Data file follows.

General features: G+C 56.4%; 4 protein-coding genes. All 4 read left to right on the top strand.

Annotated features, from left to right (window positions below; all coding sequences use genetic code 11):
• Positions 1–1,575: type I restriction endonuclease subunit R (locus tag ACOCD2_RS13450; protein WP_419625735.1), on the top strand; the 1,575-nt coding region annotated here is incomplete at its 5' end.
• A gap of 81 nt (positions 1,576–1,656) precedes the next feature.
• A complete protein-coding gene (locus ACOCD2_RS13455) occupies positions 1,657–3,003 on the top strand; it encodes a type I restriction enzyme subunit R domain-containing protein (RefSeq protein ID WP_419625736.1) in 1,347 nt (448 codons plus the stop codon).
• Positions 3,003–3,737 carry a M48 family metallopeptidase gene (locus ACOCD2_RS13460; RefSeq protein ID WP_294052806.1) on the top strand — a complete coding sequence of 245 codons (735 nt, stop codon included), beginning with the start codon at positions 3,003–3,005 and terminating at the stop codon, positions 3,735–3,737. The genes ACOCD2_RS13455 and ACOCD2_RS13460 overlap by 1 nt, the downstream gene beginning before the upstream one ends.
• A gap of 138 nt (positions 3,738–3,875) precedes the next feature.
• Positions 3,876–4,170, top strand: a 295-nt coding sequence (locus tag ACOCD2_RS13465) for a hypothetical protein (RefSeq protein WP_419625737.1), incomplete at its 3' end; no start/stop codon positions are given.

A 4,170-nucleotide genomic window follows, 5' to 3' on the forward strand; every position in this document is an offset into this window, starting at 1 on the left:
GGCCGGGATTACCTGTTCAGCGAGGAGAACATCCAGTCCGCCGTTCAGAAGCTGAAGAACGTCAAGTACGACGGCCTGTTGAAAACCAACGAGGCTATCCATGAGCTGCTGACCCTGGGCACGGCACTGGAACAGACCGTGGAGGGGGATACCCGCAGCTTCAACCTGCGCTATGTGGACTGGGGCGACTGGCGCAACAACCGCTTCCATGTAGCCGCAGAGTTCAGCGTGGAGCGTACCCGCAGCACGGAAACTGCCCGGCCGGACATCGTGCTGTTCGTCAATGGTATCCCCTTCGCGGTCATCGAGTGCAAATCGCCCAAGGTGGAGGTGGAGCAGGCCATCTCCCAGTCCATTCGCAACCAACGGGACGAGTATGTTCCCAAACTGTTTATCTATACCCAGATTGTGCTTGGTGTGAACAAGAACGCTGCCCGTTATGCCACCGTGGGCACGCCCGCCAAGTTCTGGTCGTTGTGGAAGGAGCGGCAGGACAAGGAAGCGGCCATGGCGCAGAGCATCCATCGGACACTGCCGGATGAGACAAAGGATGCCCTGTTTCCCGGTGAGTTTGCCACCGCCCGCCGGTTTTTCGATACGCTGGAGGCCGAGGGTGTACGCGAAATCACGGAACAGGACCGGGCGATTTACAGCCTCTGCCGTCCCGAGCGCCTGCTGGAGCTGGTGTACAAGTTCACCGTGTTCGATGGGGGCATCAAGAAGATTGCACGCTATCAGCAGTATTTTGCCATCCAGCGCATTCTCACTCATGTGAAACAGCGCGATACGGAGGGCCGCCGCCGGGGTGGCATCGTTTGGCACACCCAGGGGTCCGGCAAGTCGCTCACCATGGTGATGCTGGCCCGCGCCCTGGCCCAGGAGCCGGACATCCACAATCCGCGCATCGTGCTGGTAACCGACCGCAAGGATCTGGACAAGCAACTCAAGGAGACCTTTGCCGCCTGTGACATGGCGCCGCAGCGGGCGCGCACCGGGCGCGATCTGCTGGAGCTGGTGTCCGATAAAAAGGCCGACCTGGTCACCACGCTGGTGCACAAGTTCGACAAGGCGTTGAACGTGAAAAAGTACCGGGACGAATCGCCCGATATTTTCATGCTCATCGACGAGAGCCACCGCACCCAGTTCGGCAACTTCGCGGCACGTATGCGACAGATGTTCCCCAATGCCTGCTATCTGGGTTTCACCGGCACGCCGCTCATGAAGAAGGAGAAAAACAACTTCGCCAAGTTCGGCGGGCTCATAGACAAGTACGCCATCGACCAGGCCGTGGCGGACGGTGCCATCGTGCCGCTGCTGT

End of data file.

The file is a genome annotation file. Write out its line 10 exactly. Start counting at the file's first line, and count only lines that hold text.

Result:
GGCCGGGATTACCTGTTCAGCGAGGAGAACATCCAGTCCGCCGTTCAGAAGCTGAAGAACGTCAAGTACGACGGCCTGTTGAAAACCAACGAGGCTATCCATGAGCTGCTGACCCTGGGCACGGCACTGGAACAGACCGTGGAGGGGGATACCCGCAGCTTCAACCTGCGCTATGTGGACTGGGGCGACTGGCGCAACAACCGCTTCCATGTAGCCGCAGAGTTCAGCGTGGAGCGTACCCGCAGCACGGAAACTGCCCGGCCGGACATCGTGCTGTTCGTCAATGGTATCCCCTTCGCGGTCATCGAGTGCAAATCGCCCAAGGTGGAGGTGGAGCAGGCCATCTCCCAGTCCATTCGCAACCAACGGGACGAGTATGTTCCCAAACTGTTTATCTATACCCAGATTGTGCTTGGTGTGAACAAGAACGCTGCCCGTTATGCCACCGTGGGCACGCCCGCCAAGTTCTGGTCGTTGTGGAAGGAGCGGCAGGACAAGGAAGCGGCCATGGCGCAGAGCATCCATCGGACACTGCCGGATGAGACAAAGGATGCCCTGTTTCCCGGTGAGTTTGCCACCGCCCGCCGGTTTTTCGATACGCTGGAGGCCGAGGGTGTACGCGAAATCACGGAACAGGACCGGGCGATTTACAGCCTCTGCCGTCCCGAGCGCCTGCTGGAGCTGGTGTACAAGTTCACCGTGTTCGATGGGGGCATCAAGAAGATTGCACGCTATCAGCAGTATTTTGCCATCCAGCGCATTCTCACTCATGTGAAACAGCGCGATACGGAGGGCCGCCGCCGGGGTGGCATCGTTTGGCACACCCAGGGGTCCGGCAAGTCGCTCACCATGGTGATGCTGGCCCGCGCCCTGGCCCAGGAGCCGGACATCCACAATCCGCGCATCGTGCTGGTAACCGACCGCAAGGATCTGGACAAGCAACTCAAGGAGACCTTTGCCGCCTGTGACATGGCGCCGCAGCGGGCGCGCACCGGGCGCGATCTGCTGGAGCTGGTGTCCGATAAAAAGGCCGACCTGGTCACCACGCTGGTGCACAAGTTCGACAAGGCGTTGAACGTGAAAAAGTACCGGGACGAATCGCCCGATATTTTCATGCTCATCGACGAGAGCCACCGCACCCAGTTCGGCAACTTCGCGGCACGTATGCGACAGATGTTCCCCAATGCCTGCTATCTGGGTTTCACCGGCACGCCGCTCATGAAGAAGGAGAAAAACAACTTCGCCAAGTTCGGCGGGCTCATAGACAAGTACGCCATCGACCAGGCCGTGGCGGACGGTGCCATCGTGCCGCTGCTGT